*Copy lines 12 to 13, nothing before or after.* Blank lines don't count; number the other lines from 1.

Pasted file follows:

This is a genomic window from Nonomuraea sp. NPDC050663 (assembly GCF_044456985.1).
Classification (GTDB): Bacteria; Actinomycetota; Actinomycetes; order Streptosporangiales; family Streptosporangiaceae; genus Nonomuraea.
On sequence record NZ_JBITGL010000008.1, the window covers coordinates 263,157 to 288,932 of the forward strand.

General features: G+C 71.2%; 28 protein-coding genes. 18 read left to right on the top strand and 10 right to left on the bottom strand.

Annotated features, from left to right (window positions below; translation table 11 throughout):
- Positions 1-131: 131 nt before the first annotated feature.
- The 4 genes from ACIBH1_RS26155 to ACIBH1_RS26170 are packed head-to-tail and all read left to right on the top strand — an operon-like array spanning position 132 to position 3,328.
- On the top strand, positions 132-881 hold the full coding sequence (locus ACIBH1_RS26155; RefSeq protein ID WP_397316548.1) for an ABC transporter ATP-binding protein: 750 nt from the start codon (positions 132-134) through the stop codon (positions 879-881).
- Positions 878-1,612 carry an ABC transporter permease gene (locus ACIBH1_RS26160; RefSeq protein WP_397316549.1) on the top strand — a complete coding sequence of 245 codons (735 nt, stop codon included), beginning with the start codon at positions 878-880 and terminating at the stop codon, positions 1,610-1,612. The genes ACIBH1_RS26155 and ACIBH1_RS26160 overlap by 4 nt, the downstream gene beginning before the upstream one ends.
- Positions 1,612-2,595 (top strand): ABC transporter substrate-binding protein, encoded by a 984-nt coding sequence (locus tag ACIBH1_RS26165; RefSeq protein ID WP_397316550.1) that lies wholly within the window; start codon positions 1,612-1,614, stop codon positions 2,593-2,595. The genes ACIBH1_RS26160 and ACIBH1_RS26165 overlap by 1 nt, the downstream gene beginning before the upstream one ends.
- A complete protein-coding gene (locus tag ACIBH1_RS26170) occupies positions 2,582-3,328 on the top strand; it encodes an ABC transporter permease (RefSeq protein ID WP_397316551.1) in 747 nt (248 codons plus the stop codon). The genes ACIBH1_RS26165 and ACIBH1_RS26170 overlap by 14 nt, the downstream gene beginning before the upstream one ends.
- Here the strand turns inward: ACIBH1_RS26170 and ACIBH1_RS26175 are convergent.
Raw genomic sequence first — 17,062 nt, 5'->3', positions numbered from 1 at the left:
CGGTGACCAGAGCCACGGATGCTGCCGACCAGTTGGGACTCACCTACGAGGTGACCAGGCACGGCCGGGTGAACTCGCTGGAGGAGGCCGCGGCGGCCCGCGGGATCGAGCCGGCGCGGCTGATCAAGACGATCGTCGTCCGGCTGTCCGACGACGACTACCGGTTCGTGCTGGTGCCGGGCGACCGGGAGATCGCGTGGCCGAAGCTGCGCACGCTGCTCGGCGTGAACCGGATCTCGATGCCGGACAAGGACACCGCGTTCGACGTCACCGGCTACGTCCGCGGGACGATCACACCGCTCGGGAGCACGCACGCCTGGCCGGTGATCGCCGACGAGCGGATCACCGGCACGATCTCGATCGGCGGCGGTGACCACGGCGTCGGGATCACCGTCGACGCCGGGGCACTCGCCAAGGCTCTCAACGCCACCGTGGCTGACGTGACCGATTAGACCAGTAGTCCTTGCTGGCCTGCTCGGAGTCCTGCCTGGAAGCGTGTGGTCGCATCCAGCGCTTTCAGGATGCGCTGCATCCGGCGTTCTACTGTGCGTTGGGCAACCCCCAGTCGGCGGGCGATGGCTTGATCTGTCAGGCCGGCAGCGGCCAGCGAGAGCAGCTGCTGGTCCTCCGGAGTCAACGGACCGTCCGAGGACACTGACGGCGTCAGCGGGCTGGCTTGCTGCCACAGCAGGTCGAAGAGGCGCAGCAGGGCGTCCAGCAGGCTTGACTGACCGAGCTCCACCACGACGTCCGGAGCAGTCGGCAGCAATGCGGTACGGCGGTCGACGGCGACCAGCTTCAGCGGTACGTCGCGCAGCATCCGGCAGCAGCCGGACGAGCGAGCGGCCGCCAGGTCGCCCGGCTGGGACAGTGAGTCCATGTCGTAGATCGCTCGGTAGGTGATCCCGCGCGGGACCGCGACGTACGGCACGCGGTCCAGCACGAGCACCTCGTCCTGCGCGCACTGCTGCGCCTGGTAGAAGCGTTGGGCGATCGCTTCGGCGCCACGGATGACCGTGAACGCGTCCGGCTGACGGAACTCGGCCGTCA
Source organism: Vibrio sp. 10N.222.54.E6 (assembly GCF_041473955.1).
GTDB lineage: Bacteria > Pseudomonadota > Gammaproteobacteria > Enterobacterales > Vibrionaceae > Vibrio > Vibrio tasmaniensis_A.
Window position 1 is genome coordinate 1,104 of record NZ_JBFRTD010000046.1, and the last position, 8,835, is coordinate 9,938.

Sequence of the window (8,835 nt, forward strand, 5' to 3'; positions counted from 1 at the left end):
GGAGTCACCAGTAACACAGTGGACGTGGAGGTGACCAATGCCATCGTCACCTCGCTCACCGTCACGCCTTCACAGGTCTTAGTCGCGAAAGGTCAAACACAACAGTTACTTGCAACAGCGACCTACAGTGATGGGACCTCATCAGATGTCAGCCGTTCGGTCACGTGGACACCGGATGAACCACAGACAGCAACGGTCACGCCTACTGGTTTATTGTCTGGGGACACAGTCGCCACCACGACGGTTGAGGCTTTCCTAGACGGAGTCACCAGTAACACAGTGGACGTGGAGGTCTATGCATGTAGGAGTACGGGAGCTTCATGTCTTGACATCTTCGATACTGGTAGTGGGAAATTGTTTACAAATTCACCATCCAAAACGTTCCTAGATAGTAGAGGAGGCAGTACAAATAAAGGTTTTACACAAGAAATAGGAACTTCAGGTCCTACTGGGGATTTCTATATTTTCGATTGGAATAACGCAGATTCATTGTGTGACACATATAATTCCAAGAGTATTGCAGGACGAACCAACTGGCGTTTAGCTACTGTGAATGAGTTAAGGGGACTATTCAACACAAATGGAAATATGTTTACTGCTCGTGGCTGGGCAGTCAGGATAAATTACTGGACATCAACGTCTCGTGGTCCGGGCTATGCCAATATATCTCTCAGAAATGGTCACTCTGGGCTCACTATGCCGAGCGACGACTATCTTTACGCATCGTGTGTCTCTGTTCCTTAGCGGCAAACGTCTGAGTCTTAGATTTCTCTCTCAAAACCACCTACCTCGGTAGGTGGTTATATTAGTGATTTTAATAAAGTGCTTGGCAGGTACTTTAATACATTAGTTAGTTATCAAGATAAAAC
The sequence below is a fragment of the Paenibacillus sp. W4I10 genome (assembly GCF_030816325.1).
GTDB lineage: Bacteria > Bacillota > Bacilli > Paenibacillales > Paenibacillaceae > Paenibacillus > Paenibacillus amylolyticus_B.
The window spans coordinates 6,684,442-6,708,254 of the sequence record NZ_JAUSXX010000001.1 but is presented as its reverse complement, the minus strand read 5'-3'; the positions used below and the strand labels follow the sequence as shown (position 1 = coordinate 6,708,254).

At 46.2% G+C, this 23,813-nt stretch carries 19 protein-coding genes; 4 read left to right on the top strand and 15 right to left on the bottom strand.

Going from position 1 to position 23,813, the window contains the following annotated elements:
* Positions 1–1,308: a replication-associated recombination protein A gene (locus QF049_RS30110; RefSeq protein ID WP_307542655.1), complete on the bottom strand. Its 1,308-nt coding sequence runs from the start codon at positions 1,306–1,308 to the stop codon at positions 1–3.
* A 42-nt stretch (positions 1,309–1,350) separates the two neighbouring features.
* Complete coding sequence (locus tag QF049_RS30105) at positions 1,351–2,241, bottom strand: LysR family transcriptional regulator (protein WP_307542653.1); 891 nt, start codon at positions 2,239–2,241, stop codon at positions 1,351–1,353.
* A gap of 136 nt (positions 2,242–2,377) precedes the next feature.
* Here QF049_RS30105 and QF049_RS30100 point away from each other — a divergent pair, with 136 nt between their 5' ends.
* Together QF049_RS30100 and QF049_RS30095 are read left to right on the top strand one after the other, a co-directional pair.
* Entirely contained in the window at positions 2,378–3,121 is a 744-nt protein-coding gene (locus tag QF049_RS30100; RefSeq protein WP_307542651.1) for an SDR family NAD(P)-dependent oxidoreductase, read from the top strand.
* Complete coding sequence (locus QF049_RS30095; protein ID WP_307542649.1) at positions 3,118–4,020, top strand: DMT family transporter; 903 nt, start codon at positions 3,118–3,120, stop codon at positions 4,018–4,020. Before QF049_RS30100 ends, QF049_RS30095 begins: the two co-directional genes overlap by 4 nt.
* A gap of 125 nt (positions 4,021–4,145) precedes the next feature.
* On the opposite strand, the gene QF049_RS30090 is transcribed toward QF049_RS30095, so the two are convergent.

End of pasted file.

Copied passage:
- Here the strand turns inward: ACIBH1_RS26170 and ACIBH1_RS26175 are convergent.
Raw genomic sequence first — 17,062 nt, 5'->3', positions numbered from 1 at the left: